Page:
/scannow: scans the integrity of all protected system files and repairs files with problems when possible.
/verifyonly: scans the integrity of all protected system files but does not perform any repairs.
/scanfile: scans the integrity of the specified file. If it detects a problem it tries to repair the file.
/verifyfile: verifies the integrity of the specified file but does not perform any repairs.
/offbootdir: for offline repair, specifies the location of the offline boot folder.
/offwindir: for offline repair, specifies the location of the offline Windows folder.
/offlogfile: for offline repair, specifies the path to the log file.

What are protected system files?

These are critical files necessary for the operating system to function correctly. These files are part of the Windows operating system’s core and are protected to ensure system stability and security. They include system libraries (DLL), executables (EXE), and other critical files. The location and the types of files typically included:

Location of protected system files

Protected system files are primarily located in the following folders:

C:\Windows\System32: the main folder for 64-bit system files on a Windows installation. It contains DLLs, EXEs, and other critical system files.

C:\Windows\SysWOW64: contains 32-bit system files on a 64-bit Windows installation. It also includes essential system DLLs and EXEs needed for running 32-bit applications.

C:\Windows\WinSxS: Windows Component Store. This folder holds multiple versions of system files used for system recovery and the SFC tool.

Types of protected system files

Protected system files include, but are not limited to:

System Libraries (DLL): Dynamic Link Libraries are essential for running software applications and OS functions.
Examples: kernel32.dll, user32.dll, gdi32.dll.

Executables (EXE): files necessary for running system processes and applications.
Examples: explorer.exe, notepad.exe, cmd.exe.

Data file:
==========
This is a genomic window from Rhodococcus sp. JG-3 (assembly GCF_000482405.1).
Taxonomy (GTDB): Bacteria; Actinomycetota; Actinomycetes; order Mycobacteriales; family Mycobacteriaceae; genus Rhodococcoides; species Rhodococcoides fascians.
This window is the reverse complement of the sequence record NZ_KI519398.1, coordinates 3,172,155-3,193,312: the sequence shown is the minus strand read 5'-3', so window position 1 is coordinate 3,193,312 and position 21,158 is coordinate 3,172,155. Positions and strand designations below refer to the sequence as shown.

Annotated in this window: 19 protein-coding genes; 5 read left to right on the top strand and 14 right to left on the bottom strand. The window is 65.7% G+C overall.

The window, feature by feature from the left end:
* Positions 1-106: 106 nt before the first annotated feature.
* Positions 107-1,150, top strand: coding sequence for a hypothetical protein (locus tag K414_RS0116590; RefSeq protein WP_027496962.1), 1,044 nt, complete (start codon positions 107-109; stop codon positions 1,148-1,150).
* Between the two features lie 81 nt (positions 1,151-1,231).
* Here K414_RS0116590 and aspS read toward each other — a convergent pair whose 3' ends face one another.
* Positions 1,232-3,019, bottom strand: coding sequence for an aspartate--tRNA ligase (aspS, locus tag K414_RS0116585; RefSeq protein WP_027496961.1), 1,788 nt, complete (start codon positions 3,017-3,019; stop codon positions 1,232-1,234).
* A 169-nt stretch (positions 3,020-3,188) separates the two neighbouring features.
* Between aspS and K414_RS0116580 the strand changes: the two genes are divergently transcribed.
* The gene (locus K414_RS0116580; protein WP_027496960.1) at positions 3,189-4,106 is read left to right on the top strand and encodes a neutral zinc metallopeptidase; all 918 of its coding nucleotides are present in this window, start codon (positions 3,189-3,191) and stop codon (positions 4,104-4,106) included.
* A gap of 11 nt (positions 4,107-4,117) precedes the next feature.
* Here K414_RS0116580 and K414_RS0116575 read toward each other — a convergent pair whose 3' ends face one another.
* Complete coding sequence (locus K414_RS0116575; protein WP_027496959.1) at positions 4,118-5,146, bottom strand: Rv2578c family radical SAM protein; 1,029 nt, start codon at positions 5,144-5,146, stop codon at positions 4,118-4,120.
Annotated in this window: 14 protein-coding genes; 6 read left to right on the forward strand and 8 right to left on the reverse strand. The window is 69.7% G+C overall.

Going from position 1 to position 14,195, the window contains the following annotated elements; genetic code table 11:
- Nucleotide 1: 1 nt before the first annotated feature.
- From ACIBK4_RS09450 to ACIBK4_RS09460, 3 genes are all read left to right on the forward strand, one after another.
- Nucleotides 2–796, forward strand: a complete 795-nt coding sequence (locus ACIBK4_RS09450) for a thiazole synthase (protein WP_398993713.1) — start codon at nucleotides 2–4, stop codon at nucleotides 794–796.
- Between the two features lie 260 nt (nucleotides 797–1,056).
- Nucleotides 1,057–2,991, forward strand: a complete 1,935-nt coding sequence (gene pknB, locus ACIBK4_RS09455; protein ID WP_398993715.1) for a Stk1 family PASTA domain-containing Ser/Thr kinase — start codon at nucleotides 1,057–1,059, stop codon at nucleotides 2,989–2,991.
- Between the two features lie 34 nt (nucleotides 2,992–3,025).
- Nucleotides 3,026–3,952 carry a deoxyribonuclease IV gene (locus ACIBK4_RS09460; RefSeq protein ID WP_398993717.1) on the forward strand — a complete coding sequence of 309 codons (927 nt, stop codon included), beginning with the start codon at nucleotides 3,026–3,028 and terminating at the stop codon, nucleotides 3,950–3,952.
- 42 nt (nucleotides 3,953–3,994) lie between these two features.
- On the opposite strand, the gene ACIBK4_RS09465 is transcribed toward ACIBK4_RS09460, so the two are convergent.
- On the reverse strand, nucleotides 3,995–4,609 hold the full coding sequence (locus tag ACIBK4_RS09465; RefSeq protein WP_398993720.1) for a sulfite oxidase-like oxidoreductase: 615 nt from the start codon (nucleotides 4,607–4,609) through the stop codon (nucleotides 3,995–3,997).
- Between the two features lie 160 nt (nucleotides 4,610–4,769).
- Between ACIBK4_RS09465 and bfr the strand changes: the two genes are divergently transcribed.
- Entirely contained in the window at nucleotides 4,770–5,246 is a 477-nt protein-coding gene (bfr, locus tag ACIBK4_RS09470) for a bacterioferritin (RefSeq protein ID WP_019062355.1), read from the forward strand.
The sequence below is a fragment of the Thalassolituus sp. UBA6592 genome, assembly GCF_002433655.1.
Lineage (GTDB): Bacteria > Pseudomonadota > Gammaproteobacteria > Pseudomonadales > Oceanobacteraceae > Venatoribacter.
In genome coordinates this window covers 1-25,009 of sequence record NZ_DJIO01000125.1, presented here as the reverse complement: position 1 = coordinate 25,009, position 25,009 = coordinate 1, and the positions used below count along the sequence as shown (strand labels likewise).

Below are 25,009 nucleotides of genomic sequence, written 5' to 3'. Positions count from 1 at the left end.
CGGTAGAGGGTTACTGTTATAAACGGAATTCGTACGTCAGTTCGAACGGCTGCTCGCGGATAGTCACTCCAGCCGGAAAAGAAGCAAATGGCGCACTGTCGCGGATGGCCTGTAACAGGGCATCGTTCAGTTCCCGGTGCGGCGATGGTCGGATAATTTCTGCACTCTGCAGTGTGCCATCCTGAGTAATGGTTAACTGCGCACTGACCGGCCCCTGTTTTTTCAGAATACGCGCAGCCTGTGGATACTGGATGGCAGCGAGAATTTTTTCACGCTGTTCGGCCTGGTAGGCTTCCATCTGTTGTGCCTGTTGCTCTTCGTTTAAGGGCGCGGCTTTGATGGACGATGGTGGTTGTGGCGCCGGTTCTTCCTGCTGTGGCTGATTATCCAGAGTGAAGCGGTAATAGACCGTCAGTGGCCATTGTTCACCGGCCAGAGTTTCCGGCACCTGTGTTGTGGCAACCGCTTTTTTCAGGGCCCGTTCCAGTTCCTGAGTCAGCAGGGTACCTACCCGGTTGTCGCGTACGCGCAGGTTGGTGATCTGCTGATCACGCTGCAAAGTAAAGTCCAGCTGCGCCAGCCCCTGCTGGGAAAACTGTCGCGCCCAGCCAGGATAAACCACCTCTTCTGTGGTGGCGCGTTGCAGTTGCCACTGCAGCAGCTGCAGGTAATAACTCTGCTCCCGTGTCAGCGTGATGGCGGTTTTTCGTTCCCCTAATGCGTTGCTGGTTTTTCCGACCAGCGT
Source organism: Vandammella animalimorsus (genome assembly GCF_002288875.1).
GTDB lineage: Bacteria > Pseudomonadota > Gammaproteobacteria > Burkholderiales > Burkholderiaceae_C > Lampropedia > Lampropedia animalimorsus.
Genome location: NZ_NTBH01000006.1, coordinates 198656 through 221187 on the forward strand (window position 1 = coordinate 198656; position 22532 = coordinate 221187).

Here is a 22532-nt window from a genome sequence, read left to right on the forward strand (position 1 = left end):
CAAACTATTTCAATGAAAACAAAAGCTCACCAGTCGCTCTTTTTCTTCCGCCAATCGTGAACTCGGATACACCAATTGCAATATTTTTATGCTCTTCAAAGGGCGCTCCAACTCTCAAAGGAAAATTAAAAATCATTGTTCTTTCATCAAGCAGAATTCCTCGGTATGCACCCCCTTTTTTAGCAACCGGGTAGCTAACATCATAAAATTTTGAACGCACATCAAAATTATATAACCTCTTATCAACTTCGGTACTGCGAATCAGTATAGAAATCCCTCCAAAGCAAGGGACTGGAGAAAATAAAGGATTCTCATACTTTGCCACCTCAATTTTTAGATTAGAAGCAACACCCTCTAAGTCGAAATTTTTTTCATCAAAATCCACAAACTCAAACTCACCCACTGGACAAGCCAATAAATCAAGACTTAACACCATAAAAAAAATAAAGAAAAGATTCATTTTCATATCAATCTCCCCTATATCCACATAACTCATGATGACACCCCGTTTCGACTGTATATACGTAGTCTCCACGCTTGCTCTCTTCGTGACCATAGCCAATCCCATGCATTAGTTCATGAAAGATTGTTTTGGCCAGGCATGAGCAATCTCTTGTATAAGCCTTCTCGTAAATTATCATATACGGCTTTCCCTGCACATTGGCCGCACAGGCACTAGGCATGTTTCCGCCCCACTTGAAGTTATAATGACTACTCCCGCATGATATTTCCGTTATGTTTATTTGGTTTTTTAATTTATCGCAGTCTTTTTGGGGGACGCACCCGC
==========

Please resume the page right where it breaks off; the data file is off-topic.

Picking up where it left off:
Configuration Files: files the system relies on for settings and operations.
Examples: system.ini, win.ini.

Drivers (SYS Files): system drivers required for hardware components to function correctly.
Examples: disk.sys, ntfs.sys.

Fonts: system fonts used by the operating system and applications.
Examples: arial.ttf, times.ttf.


Common Files: kernel32.dll, user32.dll, notepad.exe

Common Files: kernel32.dll, user32.dll (32-bit versions)

Common Files: kernel32.dll.mui, user32.dll.mui

Why these files are protected

Stability: they ensure the operating system runs smoothly without crashes or errors.
Security: to protect these files prevents malicious software from altering critical system components.
Functionality: many applications and system processes rely on these files to function correctly.


Protected system files are located mainly in the System32, SysWOW64, and WinSxS folders and include critical DLL, EXE, drivers, and configuration files. These files are vital for the operating system’s functionality, stability, and security, and Windows employs various mechanisms to protect them from unauthorized changes.

SFC and DISM logs

Both tools generate log files that you can review for detailed information about the scans and repairs performed.
SFC Log is C:\Windows\Logs\CBS\CBS.log.
DISM Log is C:\Windows\Logs\DISM\dism.log.

Running SFC and DISM in Safe Mode

If you encounter issues running SFC or DISM in normal mode, you can try running them in Safe Mode. This loads only essential system services and drivers, potentially reducing conflicts.

SFC Help

You can access SFC help by entering sfc /? in the command prompt. This shows you all the options available. Refer to the internet for a more extensive explanation.

sfc help screen

This brings us to the end of my post on using SFC.

Thank you for taking the time to read my post on using SFC.
I hope you found it enjoyable and insightful.
Stay tuned for more content that is coming soon.

If you like what you read, please consider sharing it with others who might find it helpful.


All tips and methods mentioned in this blog are tested on Windows 11. Please note that results may vary on other operating systems or versions of Windows. Adapt the instructions accordingly.


© 2024 Henny Staas/ Unauthorized use and/or duplication of this material without express and written permission from this site’s author and/or owner is strictly prohibited. Excerpts and links may be used, provided that full and clear credit is given to Henny Staas/ with appropriate and specific direction to the original content.